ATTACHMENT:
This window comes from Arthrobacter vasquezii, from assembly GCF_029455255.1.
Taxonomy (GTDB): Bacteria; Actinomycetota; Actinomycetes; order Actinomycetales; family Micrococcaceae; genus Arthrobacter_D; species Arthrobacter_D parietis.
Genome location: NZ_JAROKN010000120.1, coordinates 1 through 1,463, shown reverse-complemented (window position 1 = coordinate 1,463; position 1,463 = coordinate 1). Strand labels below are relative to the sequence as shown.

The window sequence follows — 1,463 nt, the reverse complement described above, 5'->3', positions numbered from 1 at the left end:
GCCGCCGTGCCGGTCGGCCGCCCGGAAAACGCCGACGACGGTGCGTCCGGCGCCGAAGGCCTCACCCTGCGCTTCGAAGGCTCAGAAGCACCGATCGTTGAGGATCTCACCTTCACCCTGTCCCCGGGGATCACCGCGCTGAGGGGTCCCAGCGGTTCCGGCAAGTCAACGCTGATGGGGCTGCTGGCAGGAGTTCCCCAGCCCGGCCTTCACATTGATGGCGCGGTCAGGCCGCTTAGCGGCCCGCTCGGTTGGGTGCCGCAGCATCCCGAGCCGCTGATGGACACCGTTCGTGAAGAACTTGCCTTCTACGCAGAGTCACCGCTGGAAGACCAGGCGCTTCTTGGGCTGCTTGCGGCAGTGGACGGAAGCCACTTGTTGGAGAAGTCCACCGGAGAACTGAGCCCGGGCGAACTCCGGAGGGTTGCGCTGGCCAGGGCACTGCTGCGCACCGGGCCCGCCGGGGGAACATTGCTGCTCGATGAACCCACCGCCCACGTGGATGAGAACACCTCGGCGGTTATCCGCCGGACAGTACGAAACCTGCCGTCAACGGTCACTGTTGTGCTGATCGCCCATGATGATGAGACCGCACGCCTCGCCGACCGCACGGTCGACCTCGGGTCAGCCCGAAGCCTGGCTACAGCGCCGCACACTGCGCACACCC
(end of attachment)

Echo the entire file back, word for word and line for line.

This window comes from Arthrobacter vasquezii, from assembly GCF_029455255.1.
Taxonomy (GTDB): Bacteria; Actinomycetota; Actinomycetes; order Actinomycetales; family Micrococcaceae; genus Arthrobacter_D; species Arthrobacter_D parietis.
Genome location: NZ_JAROKN010000120.1, coordinates 1 through 1,463, shown reverse-complemented (window position 1 = coordinate 1,463; position 1,463 = coordinate 1). Strand labels below are relative to the sequence as shown.

The window sequence follows — 1,463 nt, the reverse complement described above, 5'->3', positions numbered from 1 at the left end:
GCCGCCGTGCCGGTCGGCCGCCCGGAAAACGCCGACGACGGTGCGTCCGGCGCCGAAGGCCTCACCCTGCGCTTCGAAGGCTCAGAAGCACCGATCGTTGAGGATCTCACCTTCACCCTGTCCCCGGGGATCACCGCGCTGAGGGGTCCCAGCGGTTCCGGCAAGTCAACGCTGATGGGGCTGCTGGCAGGAGTTCCCCAGCCCGGCCTTCACATTGATGGCGCGGTCAGGCCGCTTAGCGGCCCGCTCGGTTGGGTGCCGCAGCATCCCGAGCCGCTGATGGACACCGTTCGTGAAGAACTTGCCTTCTACGCAGAGTCACCGCTGGAAGACCAGGCGCTTCTTGGGCTGCTTGCGGCAGTGGACGGAAGCCACTTGTTGGAGAAGTCCACCGGAGAACTGAGCCCGGGCGAACTCCGGAGGGTTGCGCTGGCCAGGGCACTGCTGCGCACCGGGCCCGCCGGGGGAACATTGCTGCTCGATGAACCCACCGCCCACGTGGATGAGAACACCTCGGCGGTTATCCGCCGGACAGTACGAAACCTGCCGTCAACGGTCACTGTTGTGCTGATCGCCCATGATGATGAGACCGCACGCCTCGCCGACCGCACGGTCGACCTCGGGTCAGCCCGAAGCCTGGCTACAGCGCCGCACACTGCGCACACCC